Two-division ONE World Champion Martin “The Situ-Asian” Nguyen has had to make some difficult choices.
First, he dropped a split decision to ONE Bantamweight World Champion Bibiano Fernandes at ONE: IRON WILL. Then, he came up short in his bout with Kevin “The Silencer” Belingon for the ONE Interim Bantamweight World Championship at ONE: REIGN OF KINGS.
As a result, the 29-year-old has decided to redirect his efforts elsewhere for the moment, suspending his quest to become history’s first three-division World Champion.
The Vietnamese-Australian simply feels more effective in heavier weight classes, and now he is focused on defending both his ONE Featherweight and Lightweight World Titles against the top contenders.
In this exclusive interview, Nguyen speaks about why he is turning his attention away from the bantamweight division, the contenders he wants to defend his belts against, and much more.
ONE Championship: How do you feel after falling short against Kevin Belingon?
Martin Nguyen: It is what it is. Physically, the only thing I hurt is my toe. Other than that, I am still pretty. Not a scratch on my face (laughs).
Usually, I feel sore the next day from the punches, but the only thing was I dislocated my toe in the first round. I pushed on, and that pain was excruciating, but it is just another adversity I had to overcome.
ONE: How did the drop to bantamweight affect your trademark power?
MN: I used to lift weights and do explosive workouts for my featherweight and lightweight journey. For bantamweight, all I was doing was straight cardio. I was losing weight and burning muscle. Throughout this whole camp, I did not do any weightlifting. Everything was all body weight.
I felt good, but obviously, in the fight, it was a different story. I had no power at all, and Kevin is a natural bantamweight. Every time I shot, it felt like Kevin was picking me up with two fingers, and with my dislocated toe, I had absolutely no technique in my punches.
When it came to shooting, it was excruciating. I was in a lot of pain. Kevin is very explosive, and credit to him for the victory.
ONE: Is your campaign at bantamweight over?
MN: Yeah. We only get eight weeks notice to prepare for our opponents. Sometimes, it is six weeks, five, or four, so I do not think it is healthy for my body to be staying down at that weight.
I was naive. I thought the weight cut was not going to be an issue, but it played out in the fight. I did not feel tired – I could have gone another five rounds, but with my toe, it just came to a point where my reactions were off, and Kevin’s speed was impeccable. I could not adjust, and everything just came into play.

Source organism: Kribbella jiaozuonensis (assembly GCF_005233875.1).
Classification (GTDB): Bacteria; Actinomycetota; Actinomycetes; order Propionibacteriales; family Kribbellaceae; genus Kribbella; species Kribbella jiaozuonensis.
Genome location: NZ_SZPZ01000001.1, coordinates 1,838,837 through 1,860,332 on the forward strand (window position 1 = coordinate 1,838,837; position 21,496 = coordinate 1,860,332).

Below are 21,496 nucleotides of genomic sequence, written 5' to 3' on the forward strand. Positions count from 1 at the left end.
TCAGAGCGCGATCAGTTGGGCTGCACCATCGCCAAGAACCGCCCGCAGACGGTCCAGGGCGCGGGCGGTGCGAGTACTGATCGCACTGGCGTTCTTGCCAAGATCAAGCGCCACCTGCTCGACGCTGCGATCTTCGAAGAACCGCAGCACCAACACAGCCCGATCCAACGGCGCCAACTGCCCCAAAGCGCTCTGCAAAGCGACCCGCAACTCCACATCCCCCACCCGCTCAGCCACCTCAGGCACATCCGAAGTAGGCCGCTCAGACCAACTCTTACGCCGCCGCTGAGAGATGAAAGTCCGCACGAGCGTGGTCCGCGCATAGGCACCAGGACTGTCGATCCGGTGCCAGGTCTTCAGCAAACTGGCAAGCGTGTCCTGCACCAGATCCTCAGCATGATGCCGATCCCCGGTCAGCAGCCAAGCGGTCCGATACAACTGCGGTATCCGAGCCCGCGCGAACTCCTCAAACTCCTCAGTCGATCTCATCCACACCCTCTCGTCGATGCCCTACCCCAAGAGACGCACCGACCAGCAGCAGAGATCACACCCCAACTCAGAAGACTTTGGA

It was a good learning curve, and a good experience overall, but I will stick to my roots where my body feels stronger and more comfortable.
ONE: Chatri Sityodtong, ONE Chairman and CEO, asked fans on Facebook who they think should be the next contender for the lightweight belt. Which name interests you the most?
MN: I would say Shinya Aoki. He is a legend, and he has taken out his last two opponents devastatingly with first-round finishes. He is not riding decisions like Eduard [Folayang] and Ev [Ting]. Yeah, they put up good fights, and they have fought good opponents, but Shinya has fought good opponents, too, and he put them away in the first round.
To me, first-round finishes are decisive, and when it comes to athletes who earn decisive victories, I am all for them jumping straight to a title shot. I want people who are on a roll with decisive finishes. That is how I see it, but everyone sees it differently.
Ev beat three of the top guys, but he has been riding decision finishes lately. He did not finish those guys.
Eduard has taken on athletes who had 10-0 and 20-0 records, and they are Combat Sambo specialists, but they were decisions. Good for Eduard to overcome adversity – he has been in striker versus grappler match-ups and he dominated them – but he won by decision. I just do not think wins are very decisive unless they are finishes.
As far as Timofey Nastyukhin goes, he is not as busy as I would expect for someone who wants to get a title shot, and Amir Khan is fighting Honorio Banario in Shanghai, so we will see if he jumps ahead if he wins.
ONE: If you were to defend the featherweight title next, who would you want to face?
MN: If that is the next one for me, then I want [Narantungalag] Jadambaa. He is the ex-king, he is a legend, and he has been in this sport forever.
Anyone who has fought Jadambaa knows how tough the guy is, and to be able to test myself against a guy like Jadambaa is an honor. He is in the same boat as Shinya. Jadambaa is on a good win streak as well, and he is tough as nails, so I want to test myself against him.
ONE: What do you think about a rematch with Marat Gafurov or Li Kai Wen?
MN: Yeah, Li is on fire, but if they really want to test the waters with him to see if he is compatible for the featherweight title, then put him against Marat.
As for Marat, I had to wait two years and finish four guys consecutively to get my rematch with him, and he has only had one fight since the loss, and that is against Emilio [Urrutia]. He beat him in the first round, so good on him. It was a good finish, but I would like to see him fight two more times, at least.
I know the rematch is going to happen eventually, so we will see what happens.
ONE: Finally, what do you want your legacy to be?
MN: When people talk about me, I want them to say: “That guy has had the toughest fights his whole career, he has beaten guys in their prime, and he has warrior spirit.” That is why, when a bout comes up, I put my heart and soul into it.